A Modern Measurement of the Neutron Lifetime, Using Ultracold Neutrons in a Magneto-Gravitational Trap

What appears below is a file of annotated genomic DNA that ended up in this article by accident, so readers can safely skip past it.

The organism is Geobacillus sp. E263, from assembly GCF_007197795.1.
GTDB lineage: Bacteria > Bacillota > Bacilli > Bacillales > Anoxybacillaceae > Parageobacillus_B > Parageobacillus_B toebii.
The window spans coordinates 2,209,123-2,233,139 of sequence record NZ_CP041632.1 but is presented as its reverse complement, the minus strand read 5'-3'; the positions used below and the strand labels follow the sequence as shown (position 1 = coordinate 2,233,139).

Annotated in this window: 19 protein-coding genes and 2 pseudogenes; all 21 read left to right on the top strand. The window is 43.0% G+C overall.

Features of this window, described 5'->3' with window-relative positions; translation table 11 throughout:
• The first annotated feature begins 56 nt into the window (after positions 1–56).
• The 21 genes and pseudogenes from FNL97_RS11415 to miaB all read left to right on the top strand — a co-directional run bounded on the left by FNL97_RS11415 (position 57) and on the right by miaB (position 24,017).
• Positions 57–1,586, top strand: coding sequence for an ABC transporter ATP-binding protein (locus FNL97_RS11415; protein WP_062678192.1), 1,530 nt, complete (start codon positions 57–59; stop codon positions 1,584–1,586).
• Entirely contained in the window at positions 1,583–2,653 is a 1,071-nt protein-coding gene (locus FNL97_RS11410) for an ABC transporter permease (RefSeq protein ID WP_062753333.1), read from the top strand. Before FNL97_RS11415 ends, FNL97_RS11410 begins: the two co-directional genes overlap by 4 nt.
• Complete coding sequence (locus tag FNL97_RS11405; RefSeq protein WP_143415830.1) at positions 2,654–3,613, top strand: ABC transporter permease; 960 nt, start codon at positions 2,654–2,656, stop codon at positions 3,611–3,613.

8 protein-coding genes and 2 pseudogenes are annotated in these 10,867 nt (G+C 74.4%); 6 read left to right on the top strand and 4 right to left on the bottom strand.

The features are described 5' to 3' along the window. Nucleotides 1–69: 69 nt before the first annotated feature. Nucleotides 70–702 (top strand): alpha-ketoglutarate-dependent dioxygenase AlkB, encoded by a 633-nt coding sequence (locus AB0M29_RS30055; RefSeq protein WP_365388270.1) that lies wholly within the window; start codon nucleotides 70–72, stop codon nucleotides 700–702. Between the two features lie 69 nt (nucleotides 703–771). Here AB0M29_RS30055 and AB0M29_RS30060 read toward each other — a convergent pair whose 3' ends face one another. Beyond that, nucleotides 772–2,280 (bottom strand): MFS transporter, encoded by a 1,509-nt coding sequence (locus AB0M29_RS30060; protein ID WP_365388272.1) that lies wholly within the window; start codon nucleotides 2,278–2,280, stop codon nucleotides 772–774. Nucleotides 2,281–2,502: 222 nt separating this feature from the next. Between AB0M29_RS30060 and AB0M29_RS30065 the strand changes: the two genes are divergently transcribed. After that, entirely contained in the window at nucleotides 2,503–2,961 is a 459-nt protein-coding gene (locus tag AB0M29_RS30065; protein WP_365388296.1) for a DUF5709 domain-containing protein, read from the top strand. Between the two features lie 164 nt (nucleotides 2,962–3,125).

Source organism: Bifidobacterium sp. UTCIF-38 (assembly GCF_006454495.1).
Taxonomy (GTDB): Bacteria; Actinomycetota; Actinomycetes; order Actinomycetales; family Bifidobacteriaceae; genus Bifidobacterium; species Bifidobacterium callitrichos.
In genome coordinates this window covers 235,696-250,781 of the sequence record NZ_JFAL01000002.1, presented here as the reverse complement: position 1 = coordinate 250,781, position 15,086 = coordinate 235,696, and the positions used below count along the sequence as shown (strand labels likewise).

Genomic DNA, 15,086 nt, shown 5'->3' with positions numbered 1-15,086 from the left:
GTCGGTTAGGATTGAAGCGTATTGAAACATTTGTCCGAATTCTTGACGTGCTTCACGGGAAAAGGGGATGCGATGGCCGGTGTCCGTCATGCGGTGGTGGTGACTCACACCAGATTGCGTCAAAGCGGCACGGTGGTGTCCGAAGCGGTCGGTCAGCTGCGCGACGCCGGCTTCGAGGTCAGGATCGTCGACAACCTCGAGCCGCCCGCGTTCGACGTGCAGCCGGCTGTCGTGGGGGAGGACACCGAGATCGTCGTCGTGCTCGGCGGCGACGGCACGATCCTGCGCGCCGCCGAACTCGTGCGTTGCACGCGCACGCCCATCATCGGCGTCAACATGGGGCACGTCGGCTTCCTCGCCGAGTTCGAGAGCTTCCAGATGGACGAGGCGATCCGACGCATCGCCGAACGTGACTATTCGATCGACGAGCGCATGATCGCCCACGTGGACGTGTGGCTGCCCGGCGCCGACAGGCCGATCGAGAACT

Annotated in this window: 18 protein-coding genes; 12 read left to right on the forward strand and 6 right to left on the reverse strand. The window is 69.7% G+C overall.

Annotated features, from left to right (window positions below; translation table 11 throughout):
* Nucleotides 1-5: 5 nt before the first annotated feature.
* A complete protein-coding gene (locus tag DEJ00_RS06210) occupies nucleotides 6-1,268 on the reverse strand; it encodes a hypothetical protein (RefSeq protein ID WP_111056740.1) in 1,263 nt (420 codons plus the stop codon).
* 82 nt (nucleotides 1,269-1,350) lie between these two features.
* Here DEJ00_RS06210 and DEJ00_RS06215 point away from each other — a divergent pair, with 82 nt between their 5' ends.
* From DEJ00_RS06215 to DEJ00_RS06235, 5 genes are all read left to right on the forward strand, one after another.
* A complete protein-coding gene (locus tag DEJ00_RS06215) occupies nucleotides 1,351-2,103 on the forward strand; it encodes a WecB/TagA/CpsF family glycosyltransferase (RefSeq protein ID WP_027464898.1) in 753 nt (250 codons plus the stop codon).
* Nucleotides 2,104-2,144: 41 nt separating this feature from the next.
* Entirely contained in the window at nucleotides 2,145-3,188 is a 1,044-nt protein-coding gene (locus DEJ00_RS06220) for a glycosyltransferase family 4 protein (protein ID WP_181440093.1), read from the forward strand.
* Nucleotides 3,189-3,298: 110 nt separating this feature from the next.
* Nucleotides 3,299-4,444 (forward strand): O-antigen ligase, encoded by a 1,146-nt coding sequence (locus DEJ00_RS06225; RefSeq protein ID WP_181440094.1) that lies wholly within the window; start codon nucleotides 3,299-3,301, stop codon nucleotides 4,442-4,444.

Abstract: The precise value of the mean neutron lifetime plays an important role in nuclear and particle physics and cosmology. It is a key input for predicting the ratio of protons to helium atoms in the primordial universe and is used to search for new physics beyond the Standard Model of particle physics. There is a 3.9 standard deviation discrepancy between neutron lifetimes measured by counting the decay rate of free neutrons in a beam (887.7 ± 2.2 s) and by counting surviving ultracold neutrons stored for different storage times in a material trap (878.5 ± 0.8 s). I will describe the UCNtau experiment, which is designed to eliminate loss mechanisms present in previous trap experiments by levitating polarized ultracold neutrons above the surface of an asymmetric storage trap using a repulsive magnetic field gradient so that the stored neutrons do not interact with material trap walls and neutrons in quasi-stable orbits rapidly exit the trap. As a result of this approach and the use of a new in situ neutron detector, the lifetime reported here 877.7 ± 0.7 (stat) +0.3/-0.1 (sys) s is the first modern measurement of neutron lifetime that does not require corrections larger than the quoted uncertainties.